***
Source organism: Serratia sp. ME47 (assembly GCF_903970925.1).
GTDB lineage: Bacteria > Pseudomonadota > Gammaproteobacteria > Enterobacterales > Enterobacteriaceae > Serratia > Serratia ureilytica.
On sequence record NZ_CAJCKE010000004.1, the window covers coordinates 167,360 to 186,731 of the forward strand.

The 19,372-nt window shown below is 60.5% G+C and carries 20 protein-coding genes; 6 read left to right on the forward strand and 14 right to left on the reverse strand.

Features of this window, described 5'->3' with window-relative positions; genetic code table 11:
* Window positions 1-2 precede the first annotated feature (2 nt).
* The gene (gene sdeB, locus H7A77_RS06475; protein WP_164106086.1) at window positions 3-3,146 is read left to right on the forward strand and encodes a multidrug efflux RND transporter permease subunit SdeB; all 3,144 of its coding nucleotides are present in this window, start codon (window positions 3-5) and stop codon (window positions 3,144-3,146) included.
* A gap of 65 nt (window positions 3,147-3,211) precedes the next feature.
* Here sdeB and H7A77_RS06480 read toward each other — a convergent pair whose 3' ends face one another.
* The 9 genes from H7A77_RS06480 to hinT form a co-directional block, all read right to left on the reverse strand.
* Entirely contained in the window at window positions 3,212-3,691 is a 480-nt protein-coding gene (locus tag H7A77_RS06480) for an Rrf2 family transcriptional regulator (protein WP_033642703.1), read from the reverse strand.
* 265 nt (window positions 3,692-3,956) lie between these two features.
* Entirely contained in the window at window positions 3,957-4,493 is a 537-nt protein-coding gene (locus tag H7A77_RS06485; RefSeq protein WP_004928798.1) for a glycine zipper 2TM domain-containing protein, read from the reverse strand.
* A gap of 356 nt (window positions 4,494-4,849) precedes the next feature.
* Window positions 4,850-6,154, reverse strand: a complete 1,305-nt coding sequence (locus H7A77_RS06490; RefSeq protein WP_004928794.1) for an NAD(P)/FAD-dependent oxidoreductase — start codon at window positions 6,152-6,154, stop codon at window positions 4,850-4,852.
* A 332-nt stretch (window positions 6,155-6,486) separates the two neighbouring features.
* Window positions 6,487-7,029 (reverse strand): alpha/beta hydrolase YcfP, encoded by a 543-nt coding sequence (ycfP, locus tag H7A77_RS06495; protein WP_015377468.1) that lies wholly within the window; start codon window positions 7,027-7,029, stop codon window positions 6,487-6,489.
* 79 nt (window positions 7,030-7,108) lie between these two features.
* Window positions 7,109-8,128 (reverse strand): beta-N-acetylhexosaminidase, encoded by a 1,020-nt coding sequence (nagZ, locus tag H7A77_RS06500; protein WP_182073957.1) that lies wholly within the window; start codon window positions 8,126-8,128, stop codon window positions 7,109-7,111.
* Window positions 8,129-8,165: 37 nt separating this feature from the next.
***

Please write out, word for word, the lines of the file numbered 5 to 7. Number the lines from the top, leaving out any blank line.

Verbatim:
Features of this window, described 5'->3' with window-relative positions; genetic code table 11:
* Window positions 1-2 precede the first annotated feature (2 nt).
* The gene (gene sdeB, locus H7A77_RS06475; protein WP_164106086.1) at window positions 3-3,146 is read left to right on the forward strand and encodes a multidrug efflux RND transporter permease subunit SdeB; all 3,144 of its coding nucleotides are present in this window, start codon (window positions 3-5) and stop codon (window positions 3,144-3,146) included.